PALO ALTO, Calif.--(BUSINESS WIRE)--PsiQuantum announced that it is beginning work with the U.S. Department of Energy’s (DOE) SLAC National Accelerator Laboratory to leverage the existing infrastructure and cryogenic engineering expertise at SLAC to prove the viability of existing cryogenic cooling solutions to support building a large-scale, error-corrected quantum computer. This effort takes place under a Cooperative Research and Development Agreement with Stanford University, which operates SLAC for the DOE.
Quantum computing promises to be a profound, transformational technology, capable of driving here-to-unimaginable advances across all science and industry. The quantum computers in service today are designated as Noisy, Intermediate-Scale Quantum (NISQ) systems with at most a few hundred physical qubits. Not unexpectedly, when these NISQ systems try to run useful quantum algorithms, they are quickly overrun by errors and noise, leading to unreliable or unusable results.
To realize the full potential of quantum computing, error correction is required to suppress the “noise” in the computation and to limit the number of errors in algorithm output. It is increasingly acknowledged that commercially valuable use cases will require large-scale, error-corrected systems. All quantum computing efforts face similar scaling challenges for manufacturability, connectivity, control electronics, and cooling power. From its inception, PsiQuantum has singularly focused on finding a fast path to a large-scale, fault tolerant system.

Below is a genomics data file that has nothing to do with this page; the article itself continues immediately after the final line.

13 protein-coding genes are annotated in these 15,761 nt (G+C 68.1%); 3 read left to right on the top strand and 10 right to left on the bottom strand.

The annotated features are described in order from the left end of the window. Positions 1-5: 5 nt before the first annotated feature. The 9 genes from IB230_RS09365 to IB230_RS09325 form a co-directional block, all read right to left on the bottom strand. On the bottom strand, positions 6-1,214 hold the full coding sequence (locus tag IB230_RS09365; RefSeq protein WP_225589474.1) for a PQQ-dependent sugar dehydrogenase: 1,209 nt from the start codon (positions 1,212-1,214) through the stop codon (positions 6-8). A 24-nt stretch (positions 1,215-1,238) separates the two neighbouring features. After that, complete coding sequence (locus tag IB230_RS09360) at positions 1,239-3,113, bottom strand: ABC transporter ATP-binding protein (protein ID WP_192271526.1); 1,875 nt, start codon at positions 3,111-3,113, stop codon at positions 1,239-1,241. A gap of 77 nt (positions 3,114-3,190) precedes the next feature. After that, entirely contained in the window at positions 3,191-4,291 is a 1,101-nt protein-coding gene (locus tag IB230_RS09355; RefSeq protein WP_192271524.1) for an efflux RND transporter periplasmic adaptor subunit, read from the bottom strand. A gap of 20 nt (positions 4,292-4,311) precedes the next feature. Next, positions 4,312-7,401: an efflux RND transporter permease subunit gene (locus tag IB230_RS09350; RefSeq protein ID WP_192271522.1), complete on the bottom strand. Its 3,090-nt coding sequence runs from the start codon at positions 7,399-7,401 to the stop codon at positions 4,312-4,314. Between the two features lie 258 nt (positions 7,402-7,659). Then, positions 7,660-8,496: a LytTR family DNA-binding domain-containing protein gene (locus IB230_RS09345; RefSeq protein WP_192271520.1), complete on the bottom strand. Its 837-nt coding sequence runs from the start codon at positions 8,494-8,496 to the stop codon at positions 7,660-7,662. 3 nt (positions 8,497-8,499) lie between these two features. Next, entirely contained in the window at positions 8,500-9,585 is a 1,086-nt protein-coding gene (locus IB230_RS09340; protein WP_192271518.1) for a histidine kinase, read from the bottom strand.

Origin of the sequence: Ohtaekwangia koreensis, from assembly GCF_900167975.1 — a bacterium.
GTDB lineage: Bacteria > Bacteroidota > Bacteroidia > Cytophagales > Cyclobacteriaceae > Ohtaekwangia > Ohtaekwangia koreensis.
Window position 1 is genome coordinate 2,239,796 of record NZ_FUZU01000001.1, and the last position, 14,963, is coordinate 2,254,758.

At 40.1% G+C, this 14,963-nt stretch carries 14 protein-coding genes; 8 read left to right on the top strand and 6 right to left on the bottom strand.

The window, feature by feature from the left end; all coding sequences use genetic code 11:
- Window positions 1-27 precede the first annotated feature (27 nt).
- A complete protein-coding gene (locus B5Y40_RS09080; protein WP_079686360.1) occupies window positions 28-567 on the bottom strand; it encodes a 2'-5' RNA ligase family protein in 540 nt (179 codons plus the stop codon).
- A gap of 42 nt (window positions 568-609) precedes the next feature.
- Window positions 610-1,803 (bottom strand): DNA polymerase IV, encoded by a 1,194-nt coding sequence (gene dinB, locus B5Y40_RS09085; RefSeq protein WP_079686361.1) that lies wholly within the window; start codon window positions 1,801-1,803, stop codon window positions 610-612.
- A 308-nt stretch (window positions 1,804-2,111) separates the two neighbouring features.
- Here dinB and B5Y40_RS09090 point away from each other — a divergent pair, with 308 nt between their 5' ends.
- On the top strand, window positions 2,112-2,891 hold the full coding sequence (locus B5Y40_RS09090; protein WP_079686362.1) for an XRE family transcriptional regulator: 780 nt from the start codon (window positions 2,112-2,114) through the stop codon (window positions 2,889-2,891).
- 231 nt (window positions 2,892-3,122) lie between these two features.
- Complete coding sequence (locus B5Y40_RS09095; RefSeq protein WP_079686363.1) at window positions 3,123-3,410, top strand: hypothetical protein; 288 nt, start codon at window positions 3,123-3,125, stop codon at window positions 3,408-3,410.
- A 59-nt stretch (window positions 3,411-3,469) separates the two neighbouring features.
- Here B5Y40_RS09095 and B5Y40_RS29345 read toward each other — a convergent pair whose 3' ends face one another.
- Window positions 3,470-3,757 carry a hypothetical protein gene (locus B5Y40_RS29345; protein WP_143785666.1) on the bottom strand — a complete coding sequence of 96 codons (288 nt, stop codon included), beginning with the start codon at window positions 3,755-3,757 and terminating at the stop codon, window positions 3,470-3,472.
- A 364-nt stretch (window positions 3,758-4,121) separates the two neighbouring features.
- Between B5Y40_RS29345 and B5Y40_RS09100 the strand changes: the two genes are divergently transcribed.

While all mainstream quantum computing efforts require cryogenic cooling, in PsiQuantum’s approach, these cooling requirements are relaxed relative to other prevailing technologies. Under the photonic approach, the qubit itself does not feel heat – it is only the extremely sensitive single-photon detectors, which are used to read the state of the qubit, which require cryogenic cooling.
These single-photon detectors operate at temperatures a few degrees above absolute zero. While extremely cold, this operating temperature is – relatively-speaking – hundreds of times warmer than the milli-Kelvin temperatures required by superconducting qubit-based quantum computing approaches. Photonic quantum computing architectures therefore do not require dilution refrigerators – the “chandelier” often associated with quantum computing. Dilution refrigerator cryostats operating at the 10's of mK temperatures needed for superconducting qubit technologies, typically achieve less than one thousandth of a Watt of cooling power. The SLAC cryoplant can provide more than 30,000 Watts of cooling power at 4.5 Kelvin.